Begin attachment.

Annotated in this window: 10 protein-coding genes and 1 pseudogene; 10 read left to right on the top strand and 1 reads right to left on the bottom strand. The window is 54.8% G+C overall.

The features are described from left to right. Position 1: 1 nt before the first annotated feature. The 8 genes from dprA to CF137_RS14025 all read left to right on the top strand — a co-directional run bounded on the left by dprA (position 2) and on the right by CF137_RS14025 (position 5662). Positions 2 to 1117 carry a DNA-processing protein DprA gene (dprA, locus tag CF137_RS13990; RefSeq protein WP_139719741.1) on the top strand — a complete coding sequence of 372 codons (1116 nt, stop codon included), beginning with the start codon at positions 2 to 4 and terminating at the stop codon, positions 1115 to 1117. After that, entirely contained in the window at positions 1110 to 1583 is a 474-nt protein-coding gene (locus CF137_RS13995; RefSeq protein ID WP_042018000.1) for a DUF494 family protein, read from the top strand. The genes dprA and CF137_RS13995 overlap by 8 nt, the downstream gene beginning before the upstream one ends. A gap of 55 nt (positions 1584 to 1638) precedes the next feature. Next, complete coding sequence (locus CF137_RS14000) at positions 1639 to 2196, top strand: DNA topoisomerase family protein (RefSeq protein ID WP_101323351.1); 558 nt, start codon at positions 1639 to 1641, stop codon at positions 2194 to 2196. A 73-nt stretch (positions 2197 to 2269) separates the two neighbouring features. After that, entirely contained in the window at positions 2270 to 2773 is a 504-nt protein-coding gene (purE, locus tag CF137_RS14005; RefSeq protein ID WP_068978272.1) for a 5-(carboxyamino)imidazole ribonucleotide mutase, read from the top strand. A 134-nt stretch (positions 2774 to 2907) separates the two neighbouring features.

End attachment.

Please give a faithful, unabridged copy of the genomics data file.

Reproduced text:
Annotated in this window: 10 protein-coding genes and 1 pseudogene; 10 read left to right on the top strand and 1 reads right to left on the bottom strand. The window is 54.8% G+C overall.

The features are described from left to right. Position 1: 1 nt before the first annotated feature. The 8 genes from dprA to CF137_RS14025 all read left to right on the top strand — a co-directional run bounded on the left by dprA (position 2) and on the right by CF137_RS14025 (position 5662). Positions 2 to 1117 carry a DNA-processing protein DprA gene (dprA, locus tag CF137_RS13990; RefSeq protein WP_139719741.1) on the top strand — a complete coding sequence of 372 codons (1116 nt, stop codon included), beginning with the start codon at positions 2 to 4 and terminating at the stop codon, positions 1115 to 1117. After that, entirely contained in the window at positions 1110 to 1583 is a 474-nt protein-coding gene (locus CF137_RS13995; RefSeq protein ID WP_042018000.1) for a DUF494 family protein, read from the top strand. The genes dprA and CF137_RS13995 overlap by 8 nt, the downstream gene beginning before the upstream one ends. A gap of 55 nt (positions 1584 to 1638) precedes the next feature. Next, complete coding sequence (locus CF137_RS14000) at positions 1639 to 2196, top strand: DNA topoisomerase family protein (RefSeq protein ID WP_101323351.1); 558 nt, start codon at positions 1639 to 1641, stop codon at positions 2194 to 2196. A 73-nt stretch (positions 2197 to 2269) separates the two neighbouring features. After that, entirely contained in the window at positions 2270 to 2773 is a 504-nt protein-coding gene (purE, locus tag CF137_RS14005; RefSeq protein ID WP_068978272.1) for a 5-(carboxyamino)imidazole ribonucleotide mutase, read from the top strand. A 134-nt stretch (positions 2774 to 2907) separates the two neighbouring features.